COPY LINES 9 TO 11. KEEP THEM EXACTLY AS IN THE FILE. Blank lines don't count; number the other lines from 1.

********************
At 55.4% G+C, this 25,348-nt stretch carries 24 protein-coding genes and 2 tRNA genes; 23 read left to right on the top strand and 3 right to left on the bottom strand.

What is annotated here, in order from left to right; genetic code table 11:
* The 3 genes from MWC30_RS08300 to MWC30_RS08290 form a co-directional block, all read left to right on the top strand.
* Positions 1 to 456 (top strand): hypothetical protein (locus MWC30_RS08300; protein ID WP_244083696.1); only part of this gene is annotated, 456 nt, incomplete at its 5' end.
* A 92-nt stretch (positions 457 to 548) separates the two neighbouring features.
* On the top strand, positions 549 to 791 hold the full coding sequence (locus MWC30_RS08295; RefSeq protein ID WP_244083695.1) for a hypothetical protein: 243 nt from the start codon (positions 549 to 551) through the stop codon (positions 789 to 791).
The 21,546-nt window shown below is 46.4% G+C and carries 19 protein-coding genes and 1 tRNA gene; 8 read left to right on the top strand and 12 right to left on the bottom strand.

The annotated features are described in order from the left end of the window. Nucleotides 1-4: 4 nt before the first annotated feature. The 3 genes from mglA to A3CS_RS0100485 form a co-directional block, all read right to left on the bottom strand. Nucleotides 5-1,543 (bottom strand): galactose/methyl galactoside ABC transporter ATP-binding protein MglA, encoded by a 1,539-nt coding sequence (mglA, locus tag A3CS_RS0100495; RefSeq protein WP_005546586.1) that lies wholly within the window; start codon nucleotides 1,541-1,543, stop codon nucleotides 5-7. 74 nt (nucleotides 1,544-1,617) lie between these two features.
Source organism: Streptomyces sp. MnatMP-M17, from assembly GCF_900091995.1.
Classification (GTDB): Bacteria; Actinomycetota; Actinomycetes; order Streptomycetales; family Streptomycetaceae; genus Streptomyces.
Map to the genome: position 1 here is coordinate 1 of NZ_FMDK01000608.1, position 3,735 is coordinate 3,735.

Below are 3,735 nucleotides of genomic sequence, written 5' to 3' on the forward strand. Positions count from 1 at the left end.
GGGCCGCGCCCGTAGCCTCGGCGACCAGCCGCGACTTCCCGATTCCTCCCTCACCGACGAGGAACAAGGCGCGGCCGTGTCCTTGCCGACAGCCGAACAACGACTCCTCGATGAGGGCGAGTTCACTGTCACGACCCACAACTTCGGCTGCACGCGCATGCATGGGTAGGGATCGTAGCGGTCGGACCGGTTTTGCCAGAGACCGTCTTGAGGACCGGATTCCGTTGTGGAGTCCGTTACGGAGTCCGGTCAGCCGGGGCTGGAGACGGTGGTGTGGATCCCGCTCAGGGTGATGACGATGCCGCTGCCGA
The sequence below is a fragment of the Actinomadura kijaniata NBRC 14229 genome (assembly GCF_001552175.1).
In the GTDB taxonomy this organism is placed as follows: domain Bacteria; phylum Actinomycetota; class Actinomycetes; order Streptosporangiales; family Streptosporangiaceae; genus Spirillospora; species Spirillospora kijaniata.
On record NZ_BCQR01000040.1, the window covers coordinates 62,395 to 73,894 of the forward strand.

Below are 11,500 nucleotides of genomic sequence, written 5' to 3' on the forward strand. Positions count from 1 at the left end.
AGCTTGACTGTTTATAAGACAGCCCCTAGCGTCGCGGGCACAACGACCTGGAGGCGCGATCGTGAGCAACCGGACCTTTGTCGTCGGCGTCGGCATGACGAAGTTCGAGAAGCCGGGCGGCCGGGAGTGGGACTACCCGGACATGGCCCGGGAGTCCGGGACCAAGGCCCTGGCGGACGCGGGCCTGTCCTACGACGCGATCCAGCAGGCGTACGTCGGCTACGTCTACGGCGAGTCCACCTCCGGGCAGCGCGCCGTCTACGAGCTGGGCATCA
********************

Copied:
Source organism: Streptomyces sp. MnatMP-M17, from assembly GCF_900091995.1.
Classification (GTDB): Bacteria; Actinomycetota; Actinomycetes; order Streptomycetales; family Streptomycetaceae; genus Streptomyces.
Map to the genome: position 1 here is coordinate 1 of NZ_FMDK01000608.1, position 3,735 is coordinate 3,735.